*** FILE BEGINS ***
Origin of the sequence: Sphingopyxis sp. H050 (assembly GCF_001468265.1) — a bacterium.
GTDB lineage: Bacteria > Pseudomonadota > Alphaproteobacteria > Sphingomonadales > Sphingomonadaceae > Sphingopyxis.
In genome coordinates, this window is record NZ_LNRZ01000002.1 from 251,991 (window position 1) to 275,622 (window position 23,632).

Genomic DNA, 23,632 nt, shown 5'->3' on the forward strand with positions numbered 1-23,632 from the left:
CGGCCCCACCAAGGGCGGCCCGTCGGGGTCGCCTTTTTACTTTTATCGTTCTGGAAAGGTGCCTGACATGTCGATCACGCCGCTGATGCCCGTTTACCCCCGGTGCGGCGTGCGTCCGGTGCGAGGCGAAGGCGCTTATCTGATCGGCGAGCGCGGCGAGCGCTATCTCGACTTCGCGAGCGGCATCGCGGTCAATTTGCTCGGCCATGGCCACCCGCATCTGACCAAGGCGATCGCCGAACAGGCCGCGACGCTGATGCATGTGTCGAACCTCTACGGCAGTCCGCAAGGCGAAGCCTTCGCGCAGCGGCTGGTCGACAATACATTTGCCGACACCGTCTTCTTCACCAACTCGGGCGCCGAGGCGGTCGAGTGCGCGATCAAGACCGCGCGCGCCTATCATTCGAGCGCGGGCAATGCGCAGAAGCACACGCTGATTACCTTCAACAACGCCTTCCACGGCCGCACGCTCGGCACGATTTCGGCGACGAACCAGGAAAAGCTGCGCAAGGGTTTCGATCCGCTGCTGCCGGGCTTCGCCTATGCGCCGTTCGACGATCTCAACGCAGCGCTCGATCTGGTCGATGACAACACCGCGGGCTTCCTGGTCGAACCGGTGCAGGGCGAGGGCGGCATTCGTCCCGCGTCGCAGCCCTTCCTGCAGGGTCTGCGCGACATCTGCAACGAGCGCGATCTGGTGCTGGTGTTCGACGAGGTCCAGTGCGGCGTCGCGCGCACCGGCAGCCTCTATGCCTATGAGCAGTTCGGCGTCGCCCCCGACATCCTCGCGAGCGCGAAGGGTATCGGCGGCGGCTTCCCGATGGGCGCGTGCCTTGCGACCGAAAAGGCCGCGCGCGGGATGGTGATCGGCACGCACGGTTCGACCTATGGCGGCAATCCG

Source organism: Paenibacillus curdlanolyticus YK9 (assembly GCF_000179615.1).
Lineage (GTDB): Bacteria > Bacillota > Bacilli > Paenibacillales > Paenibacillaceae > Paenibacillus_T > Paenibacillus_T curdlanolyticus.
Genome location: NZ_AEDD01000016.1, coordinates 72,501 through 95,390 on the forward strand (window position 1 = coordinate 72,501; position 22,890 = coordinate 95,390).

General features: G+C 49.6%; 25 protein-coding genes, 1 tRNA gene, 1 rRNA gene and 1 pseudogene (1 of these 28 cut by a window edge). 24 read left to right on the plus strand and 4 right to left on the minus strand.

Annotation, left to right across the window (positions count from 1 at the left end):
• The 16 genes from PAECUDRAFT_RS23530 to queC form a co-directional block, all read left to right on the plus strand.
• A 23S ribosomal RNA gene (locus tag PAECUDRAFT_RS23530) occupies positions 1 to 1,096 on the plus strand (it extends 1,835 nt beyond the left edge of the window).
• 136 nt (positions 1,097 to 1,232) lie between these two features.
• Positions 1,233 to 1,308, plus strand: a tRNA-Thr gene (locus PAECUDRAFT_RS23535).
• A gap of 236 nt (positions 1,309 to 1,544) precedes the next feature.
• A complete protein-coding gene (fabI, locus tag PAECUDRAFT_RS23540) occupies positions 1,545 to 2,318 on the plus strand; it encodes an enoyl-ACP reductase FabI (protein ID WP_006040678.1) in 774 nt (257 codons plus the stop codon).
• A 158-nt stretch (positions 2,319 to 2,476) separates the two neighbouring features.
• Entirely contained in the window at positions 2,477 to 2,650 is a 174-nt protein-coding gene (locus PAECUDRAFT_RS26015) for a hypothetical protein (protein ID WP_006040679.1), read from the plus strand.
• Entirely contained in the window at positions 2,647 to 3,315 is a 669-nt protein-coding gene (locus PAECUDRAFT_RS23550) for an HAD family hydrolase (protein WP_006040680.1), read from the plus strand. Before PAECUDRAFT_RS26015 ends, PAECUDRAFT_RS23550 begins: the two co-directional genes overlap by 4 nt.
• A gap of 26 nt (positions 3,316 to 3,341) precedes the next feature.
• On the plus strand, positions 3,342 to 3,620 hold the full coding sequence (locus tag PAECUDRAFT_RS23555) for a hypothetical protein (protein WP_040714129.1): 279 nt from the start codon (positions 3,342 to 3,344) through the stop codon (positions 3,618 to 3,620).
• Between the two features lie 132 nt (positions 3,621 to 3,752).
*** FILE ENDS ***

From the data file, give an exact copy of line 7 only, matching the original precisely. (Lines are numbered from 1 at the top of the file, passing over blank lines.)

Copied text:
Lineage (GTDB): Bacteria > Bacillota > Bacilli > Paenibacillales > Paenibacillaceae > Paenibacillus_T > Paenibacillus_T curdlanolyticus.